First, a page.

The Bell Curve is a smoking gun. It maintains that the poor—including the majority of African Americans—are generally incapable of benefiting from education....
C.J. Prentiss, an Ohio legislator (Independent/Democrat) who has been active in the African-American community opposing vouchers, also notes that voucher advocates have tried to win converts by arguing that vouchers would improve educational opportunities for the poor:
You have to be suspicious of someone who argues that on the one hand, African Americans are dumber than whites, and then, on the other, comes into the Black community and says, `We are going to make you as bright as you can be, here are some vouchers.... I believe vouchers are simply a way to dismantle public schools and use tax dollars to fund an elitist private school system. But voucher advocates know it would be suicide to say that openly.
The reasoning for the Bradley Foundation's urging to exploit African American children could be worthy of another post. One reason might be the inherent racism that is still all too prevalent in out country.

More likely, it's the same reason that the Bradley Foundation funded the racist billboards in the last two major elections. African Americans have a greater likelihood of voting Democratic rather than Republican. Instead of doing the right thing and supporting equality for all people, regardless of race, the Bradley Foundation would rather simply make it more difficult for African Americans to vote or to have the skill of critical thinking in deciding who to vote for.

Regardless of what their rationale for attacking the education system is, the one consistent fact is that we must stop this malfeasance from spreading any further.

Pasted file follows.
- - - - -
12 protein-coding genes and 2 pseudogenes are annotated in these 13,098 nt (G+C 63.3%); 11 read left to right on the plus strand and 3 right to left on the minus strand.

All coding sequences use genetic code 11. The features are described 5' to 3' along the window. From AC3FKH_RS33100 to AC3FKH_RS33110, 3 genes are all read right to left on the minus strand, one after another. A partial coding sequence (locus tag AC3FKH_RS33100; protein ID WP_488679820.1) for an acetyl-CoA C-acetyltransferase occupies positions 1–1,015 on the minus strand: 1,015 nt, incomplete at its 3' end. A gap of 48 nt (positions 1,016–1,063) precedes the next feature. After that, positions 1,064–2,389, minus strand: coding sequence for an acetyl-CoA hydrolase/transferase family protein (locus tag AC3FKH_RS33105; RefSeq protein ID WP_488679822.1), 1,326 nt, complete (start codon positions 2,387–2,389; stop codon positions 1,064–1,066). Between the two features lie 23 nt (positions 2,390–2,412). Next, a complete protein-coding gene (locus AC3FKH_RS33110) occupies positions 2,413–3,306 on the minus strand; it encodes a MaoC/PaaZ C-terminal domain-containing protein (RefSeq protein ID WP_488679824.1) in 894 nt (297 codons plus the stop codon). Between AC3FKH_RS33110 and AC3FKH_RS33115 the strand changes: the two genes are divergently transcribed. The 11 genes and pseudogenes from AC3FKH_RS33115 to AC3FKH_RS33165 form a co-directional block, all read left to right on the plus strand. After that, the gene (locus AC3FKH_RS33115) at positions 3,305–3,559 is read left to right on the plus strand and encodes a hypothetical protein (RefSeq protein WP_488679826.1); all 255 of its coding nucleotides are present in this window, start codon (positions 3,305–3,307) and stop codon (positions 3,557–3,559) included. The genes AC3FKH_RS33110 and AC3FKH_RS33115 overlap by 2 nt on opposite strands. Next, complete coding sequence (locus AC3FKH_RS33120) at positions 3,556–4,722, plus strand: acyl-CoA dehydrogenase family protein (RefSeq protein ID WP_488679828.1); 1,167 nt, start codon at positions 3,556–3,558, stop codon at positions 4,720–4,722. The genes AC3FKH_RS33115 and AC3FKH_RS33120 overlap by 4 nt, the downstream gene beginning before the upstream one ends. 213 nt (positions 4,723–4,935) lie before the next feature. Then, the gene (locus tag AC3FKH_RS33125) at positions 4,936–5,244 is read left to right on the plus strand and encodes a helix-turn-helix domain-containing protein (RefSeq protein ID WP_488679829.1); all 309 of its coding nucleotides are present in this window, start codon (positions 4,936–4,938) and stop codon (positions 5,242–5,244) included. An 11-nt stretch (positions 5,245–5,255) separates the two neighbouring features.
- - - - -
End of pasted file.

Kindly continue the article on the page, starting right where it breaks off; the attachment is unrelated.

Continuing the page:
1. Why do wealthy conservatives hate middle and lower class Americans? Don't they have enough money already? Why can't they allow us to have good public education, as Thomas Jefferson wanted, so we can pull ourselves up by our bootstraps into better economic conditions? Plus the nation's economy will also benefit from a prosperous middle class, as it once did.

    1. They hate a prosperous middle class because then they'd have to work hard to stay in the high status they inherited. That won't do. It's much easier to pay off politicians and keep the masses limited so they can stay on top.

      And that's what this whole Bradley scheme is about. Having the power to control what's being taught in privatized schools, and getting the MONEY AND PROFITS from these cheap, unaccountable schools. These people don't care one bit about the quality of education, and in fact, would prefer it to go down, since it makes for more low-wage workers that they can exploit and steal more profits from

  2. A stupid citizen doesn't ask questions. They just follow like lemmings.

    Voting election after election against their own best interests.

    Stupid is as stupid does. To paraphrase Forest Gump.

  3. If you haven't there is a nice report from the Department of Education about the failings of charter schools.

    1. Did Not Conduct Effective Oversight of Grantees Receiving the SEA and Non-SEA Grant
    2. OII’s Process for Ensuring SEAs Effectively Oversee and Monitor Subgrantees Needs Improvement
    3. OII Did Not Ensure SEAs Have Adequate Monitoring Procedures for Handling a Charter School Closure

    Basically it's a report full of the missing financial accountability of charter schools in 3 states. We are giving tax payer money to places that are not fully disclosing what they are doing with it. Places like Rocketship that are coming to Milwaukee, send part of OUR money back to Arizona yearly and Milwaukee greed to this foolishness.

  4. Conservatives frequently suggest that raising taxes on the wealthy hurts the middle class as the well-to-do, unwilling to take a hit, will simply pass along the cost to the consumer. At it's most basic level, this is true. But it's also true of all the donations to right-wing causes. That $31M may at first glance appear to come out of the pockets of a few rich individuals, but are possible only because the products their corporate identities produce have been overpriced by that same amount. But since the money comes from a shell non-profit, it need not be identified clearly as a line on the expense report.